“In addition to symbolizing the City’s commitment to environmental stewardship and public health, Legacy Park teaches the value of water,” said Mayor Lou La Monte in a statement.
The project is a $35-million environmental work. The city received $2.5-million from the state water board to help acquire the property, $3.1-million in private individual donations, $2-million in donations from the Annenberg Foundation, $1-million from a county park grant, $1-million from Santa Monica College and the balance from City special funds and the issuance of Certificate of Participations (COPs), something similar to bonds, that the city issued, reports Damavandi.
“The Mayor and City Manager, Jim Thorsen, recently went to New Orleans for the prestigious and informative Water Environment Federation (WEF) Conference. The travel and conference were paid by the city. This was a three-day water conference attended by over 10,000 individuals to learn about the latest technology and trends in the water world,” Damavandi said. “The keynote speaker was Ms. Lisa Jackson, the former Environmental Protection Administration’s (EPA) Administrator. The conference helped the Mayor prepare for the Regional Water Board meeting he attended the next day after his return. On Tuesday of the conference, the city received the 2012 Water Quality Improvement award from the WEF. The total estimated cost of the airline and three nights hotel is $1,000.
Another feature of Legacy Park is it prevents recycled water from reaching the ground water.
“Legacy Park was constructed to divert storm water and run off for disinfection to improve water quality at Malibu Creek, Malibu Lagoon, Surfrider Beach and nearby beaches. With the ability to capture 2.6-million gallons per day of storm water and urban runoff for treatment and disinfection, and as the detention basin was constructed with an impervious liner underneath to prevent infiltration,” said Damavandi. “Any recycled water used for irrigation would be limited to levels that do not allow seepage to the ground water table.”
“The detention pond is clay lined and will not allow any substantial interaction with groundwater,” states the project’s Environmental Impact Report (EIR). “Any stormwater released is treated to meet Total Maximum Daily Load (TMDL). In addition, hardscape within Legacy Park is permeable, and therefore does not substantially increase runoff.”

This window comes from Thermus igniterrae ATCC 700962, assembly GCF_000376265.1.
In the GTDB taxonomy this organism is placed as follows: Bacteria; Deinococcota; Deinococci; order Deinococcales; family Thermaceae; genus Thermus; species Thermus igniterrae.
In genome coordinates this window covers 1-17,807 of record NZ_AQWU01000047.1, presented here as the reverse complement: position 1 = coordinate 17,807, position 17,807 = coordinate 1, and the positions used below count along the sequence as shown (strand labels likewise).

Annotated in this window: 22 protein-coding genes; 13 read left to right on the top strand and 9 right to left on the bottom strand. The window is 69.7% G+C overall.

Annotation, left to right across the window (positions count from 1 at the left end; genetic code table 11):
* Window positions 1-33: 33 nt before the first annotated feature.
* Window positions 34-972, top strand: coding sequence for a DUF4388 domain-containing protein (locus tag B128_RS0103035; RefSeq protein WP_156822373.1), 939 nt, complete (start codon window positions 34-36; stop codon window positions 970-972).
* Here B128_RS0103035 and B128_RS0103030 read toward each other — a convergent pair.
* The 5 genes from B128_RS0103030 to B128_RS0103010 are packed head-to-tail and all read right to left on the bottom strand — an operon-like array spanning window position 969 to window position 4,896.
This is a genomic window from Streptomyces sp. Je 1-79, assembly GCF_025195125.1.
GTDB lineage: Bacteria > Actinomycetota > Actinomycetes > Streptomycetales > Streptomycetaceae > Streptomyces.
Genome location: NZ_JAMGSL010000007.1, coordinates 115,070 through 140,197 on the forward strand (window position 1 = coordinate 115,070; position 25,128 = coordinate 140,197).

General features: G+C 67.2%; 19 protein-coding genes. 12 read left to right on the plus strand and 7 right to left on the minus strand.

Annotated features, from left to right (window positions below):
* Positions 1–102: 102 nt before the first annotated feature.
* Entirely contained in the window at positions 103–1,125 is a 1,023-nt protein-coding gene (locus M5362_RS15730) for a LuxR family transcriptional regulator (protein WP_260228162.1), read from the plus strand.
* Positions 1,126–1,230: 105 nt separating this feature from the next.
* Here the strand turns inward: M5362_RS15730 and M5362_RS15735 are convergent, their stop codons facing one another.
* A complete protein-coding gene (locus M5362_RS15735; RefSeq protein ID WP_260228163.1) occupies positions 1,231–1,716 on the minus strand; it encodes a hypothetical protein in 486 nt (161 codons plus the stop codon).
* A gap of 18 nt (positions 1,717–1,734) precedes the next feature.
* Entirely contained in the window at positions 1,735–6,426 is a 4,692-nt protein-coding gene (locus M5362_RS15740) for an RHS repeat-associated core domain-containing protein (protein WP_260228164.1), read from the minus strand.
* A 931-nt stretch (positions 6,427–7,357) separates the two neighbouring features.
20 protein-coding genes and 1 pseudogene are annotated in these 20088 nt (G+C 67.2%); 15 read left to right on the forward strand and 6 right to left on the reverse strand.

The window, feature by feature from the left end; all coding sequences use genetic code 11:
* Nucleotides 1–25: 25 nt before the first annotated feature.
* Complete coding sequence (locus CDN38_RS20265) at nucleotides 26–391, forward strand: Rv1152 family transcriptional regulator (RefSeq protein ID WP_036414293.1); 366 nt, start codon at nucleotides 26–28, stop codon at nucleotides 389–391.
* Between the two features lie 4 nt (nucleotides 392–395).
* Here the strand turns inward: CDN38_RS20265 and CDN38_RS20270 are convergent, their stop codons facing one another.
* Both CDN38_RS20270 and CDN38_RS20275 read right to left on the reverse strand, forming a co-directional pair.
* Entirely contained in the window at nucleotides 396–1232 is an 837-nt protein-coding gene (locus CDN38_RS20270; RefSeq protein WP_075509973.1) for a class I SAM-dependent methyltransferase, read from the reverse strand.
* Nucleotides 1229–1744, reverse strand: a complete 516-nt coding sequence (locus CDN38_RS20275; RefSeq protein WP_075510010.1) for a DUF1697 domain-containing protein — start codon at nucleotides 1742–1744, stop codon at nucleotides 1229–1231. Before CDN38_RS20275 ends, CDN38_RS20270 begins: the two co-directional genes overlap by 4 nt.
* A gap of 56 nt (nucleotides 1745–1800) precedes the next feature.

The unique park prevents untreated waters from reaching the fragile ecosystems of the Creek, Lagoon and Surfrider Beach.
“The water collected within the pond is initially stored, then sent to the City’s storm water treatment plant. It is cleaned and sent back to the park for reuse as irrigation,” said Damavandi. “At this time, we have not sent any untreated water to Malibu Creek. However during large rainstorms, it is possible for the pond to become full, and it would then feed diverted water to the creek without treatment.”
Legacy Park is located at the terminus of the Malibu Creek watershed where the creek drains into Malibu Lagoon, which periodically discharges to Surfrider Beach when the berm separating the Lagoon from the ocean is breached. As a result, Malibu Creek, Malibu Lagoon and Surfrider Beach are included in the Clean Water Act’s 303(d) list of impaired water bodies for bacteria and nutrients. The percolation capacity of Legacy is limited to between 17,000 to 50,000 gallons per day. The Environmental Impact Report (EIR) states this is more than adequate to provide percolation and dispersal for the treated wastewater effluent that comes from the Malibu Lumber Yard project.
“The 3-4 acre detention pond size yields a performance more than five times than required by the bacteria total maximum daily load (TMDL),” states the EIR. “This reduces the number of excedences of bacteria TMDLs per year on average to three. By storing dry weather runoff for irrigation reuse, the city can avoid discharge and the need to percolate this flow into the groundwater.”
Already human-induced climate change has shifted weather patterns.
“The atmosphere warms or cools the ocean. It receives vapors through evaporation, leaving most of the salt in the sea and so increasing the salinity of the water,” stated Rachel Carson in her 1950 work The Sea Around Us. “With the changing weight of that whole mass of air that envelopes the Earth, the atmosphere brings variable pressure to bear on the surface of the sea, which is depressed under areas of high pressure and springs up in compensation under the atmospheric lows…But even more does the ocean dominate the air. Its effect on the temperature and humidity of the atmosphere is far greater then the small transfer of heat between ocean and air…The transfer of heat between ocean and air therefore alters the belts of high and low pressure. This profoundly affects the directions and strength of the winds and directs the storms on their paths.”
Evidence suggests that climate change has led to changes in climate extremes such as heat waves, record high temperatures and, in many regions, heavy precipitation in the past half century, said the Intergovernmental Panel on Climate Change (IPCC) in March 2012.